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## [EMHL] Re: Just a center - as always

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• ... drawing by ... Lineal.) ... THX for the tip. DLed. Can someone check the following? It doesn t work with actual test values, and I must have made a stupid
Message 1 of 11 , Dec 1, 2008
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>
> Consider also to invest into a geometry software instead of
drawing "by
> eye".
> (there are many free software, one of the best is IMHO Zirkel und
Lineal.)
>
THX for the tip. DLed.

Can someone check the following? It doesn't work with
actual test values, and I must have made a stupid error
somewhere.

Call the triangle abc. Draw isosceles triangles
buc,cva and awb and call cot(angle(buc)/2)=u for short.
Assume AU,BV,CW meet in O, make this the origin and
use vector algebra. (A is the vector to a etc.)

Then U=A*j, and since (U-(B+C)/2)(B-C)=0, 2j=(BB-CC)/(AB-AC).

||U-(B+C)/2||/||(B-C)/2||=cos(buc/2)/sin(buc/2)=u.

Thus (2j)^2*AA+BB+CC+2*BC-2*(2j)*(AB+AC)=a^2*u.
(plus 2 "rotated" equations" with v,w)
Also (A-B)^2=AA+BB-2*AB=c^2 (+2 rotated)
Finally (AxB).C=0. Eliminate the scalar products to get
the master equation in u,v,w.
Which is a complete mess, thus it's better to use the
u,v,w you want to test and NSolve[] the mess instead :-)
(So far checking with the circumcenter, where the angles
are pi-@,... failed. I try again.)

Hauke
• ... UNCLE OF EDIT: Flunked a factor of 2. Now it works with the circumcenter (pi-@,pi-ß,pi-y). (@,ß,y) does NOT work. Double drat. (2@,2ß,2y) as well as
Message 2 of 11 , Dec 1, 2008
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> (So far checking with the circumcenter, where the angles
> are pi-@,... failed. I try again.)
>
UNCLE OF EDIT:
Flunked a factor of 2. Now it works with the circumcenter
(pi-@,pi-ß,pi-y). (@,ß,y) does NOT work. Double drat.
(2@,2ß,2y) as well as (pi-2@,pi-2ß,pi-2y) and any (x,x,x)
seem to work.

Hauke
• Hi Hyacinthians, ... [ That is draw on ABC the isosceles triangles BUC, CVA, AWB, with angles U,VW equal to x (similar isosceles triangles) Then AU, BV, CW
Message 3 of 11 , Dec 1, 2008
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Hi Hyacinthians,

Hauke Reddmann wrote:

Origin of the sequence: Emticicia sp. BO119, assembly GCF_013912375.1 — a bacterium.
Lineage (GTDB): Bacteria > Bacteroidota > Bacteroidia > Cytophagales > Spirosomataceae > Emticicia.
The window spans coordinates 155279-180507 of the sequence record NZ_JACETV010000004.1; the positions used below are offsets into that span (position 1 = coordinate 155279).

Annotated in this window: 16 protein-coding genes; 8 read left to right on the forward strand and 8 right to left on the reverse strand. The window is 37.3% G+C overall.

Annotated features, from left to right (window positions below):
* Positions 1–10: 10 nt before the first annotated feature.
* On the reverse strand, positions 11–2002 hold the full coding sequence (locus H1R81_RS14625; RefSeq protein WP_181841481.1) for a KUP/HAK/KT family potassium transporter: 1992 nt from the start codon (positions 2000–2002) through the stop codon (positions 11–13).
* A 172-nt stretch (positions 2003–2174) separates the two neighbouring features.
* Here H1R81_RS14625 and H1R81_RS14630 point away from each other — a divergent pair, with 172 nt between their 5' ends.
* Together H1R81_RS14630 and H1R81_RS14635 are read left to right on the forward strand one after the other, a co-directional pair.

>> ... and any (x,x,x) seem to work.
>

[ That is draw on ABC the isosceles triangles BUC, CVA, AWB,
with angles U,VW equal to x (similar isosceles triangles)
Then AU, BV, CW concur in some point X ]

Yes. And then the locus of X is Kiepert Hyperbola, by definition.

For instance.
http://faculty.evansville.edu/ck6/bstud/kiepert.html
http://mathworld.wolfram.com/KiepertHyperbola.html

etc.

There are many known points on this hyperbola.
Have fun with finding your own point ;-)

Regards.
Philippe.
• ... THX, I would have asked that eventually anyway (my memory - x,x,x works - *didn t* fail me this time :-) This leaves (for ending this thread :-) the
Message 4 of 11 , Dec 4, 2008
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--- In Hyacinthos@yahoogroups.com, "Philippe" <chephip@...> wrote:
>
> Yes. And then the locus of X is Kiepert Hyperbola, by definition.
>
> For instance.
> http://faculty.evansville.edu/ck6/bstud/kiepert.html
> http://mathworld.wolfram.com/KiepertHyperbola.html
>
THX, I would have asked that eventually anyway
(my memory - x,x,x works - *didn't* fail me this time :-)

This leaves (for ending this thread :-) the question
which are the points corresponding to isosceles
triangles with peak angles 2@,2ß,2y resp. pi-2@...
Would do it myself but my PC is currently in repair.
I expect some classic points.

Hauke
• Dear Hauke, If I understood your problem we have the following: Let 2p, 2q, 2r be the peak angles of the isosceles triangles A BC, B CA, C AB outside ABC and x
Message 5 of 11 , Dec 5, 2008
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Dear Hauke,
If I understood your problem we have the following:
Let 2p, 2q, 2r be the peak angles of the isosceles
triangles A'BC, B'CA, C'AB outside ABC and
x = cot(p), y = cot(q), z = cot(r)
X = cot(A), Y = cot(B), Z = cot(C)
If AA' meets BC at A" then
BA"/A"C = (ABA')/(AA'C)
= AB.BA'.sin(B+90-p)/AC.CA'.sin(C+90-p)
=sinC.cos(p-B)/sinB.cos(p-C)
=(cotp.cotB+1)/(cotp.cotC+1)
=(xY+1)/(xZ+1)
From Ceva's theorem AA", BB", CC" are concurrent
iff [(x.Y+1)/(x.Z+1)].[(y.Z+1)/(y.X+1)].[(zX+1)/(zY+1)]=1

An obvious solution is x = y = z or p = q = r = s
and the perspector P is on the Kiepert hyperbola.
s = pi/2 then P = X(2)
s = 0 then P = X(4)
s = pi/6 then P = X(13)
s = -pi/6 then P = X(14)
s = pi/3 then P = X(17)
s = -pi/3 then P = X(18)
s = pi/4 then P = X(485)
s = -pi/4 then P = X(486)

Another partial solution is
p = arccot(cot(A)/n)
q = arccot(cot(B)/n)
r = arccot(cot(C)/n)
where arccot is the inverse function of cot
If n = 1 then p = A, q = B, r = C and P = X(5)
If n = -1 then p = -A, q = -B, r = -C and P = X(3).

Another partial solution is p = (pi-A)/2, q = (pi-B)/2, r = (pi-C)/2
and P = X(1)

Best regards

> >
> > Yes. And then the locus of X is Kiepert Hyperbola, by
> definition.
> >
> > For instance.
> > http://faculty.evansville.edu/ck6/bstud/kiepert.html
> > http://mathworld.wolfram.com/KiepertHyperbola.html
> >
> THX, I would have asked that eventually anyway
> (my memory - x,x,x works - *didn't* fail me this time
> :-)
>
> This leaves (for ending this thread :-) the question
> which are the points corresponding to isosceles
> triangles with peak angles 2@,2ß,2y resp. pi-2@...
> Would do it myself but my PC is currently in repair.
> I expect some classic points.
>
> Hauke
>

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• Dear Alexey, thank you very much. You sent your message only to me and not to hyacinthos. So I tried to answer privately without success. My message returned.
Message 6 of 11 , Dec 6, 2008
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Dear Alexey,
thank you very much.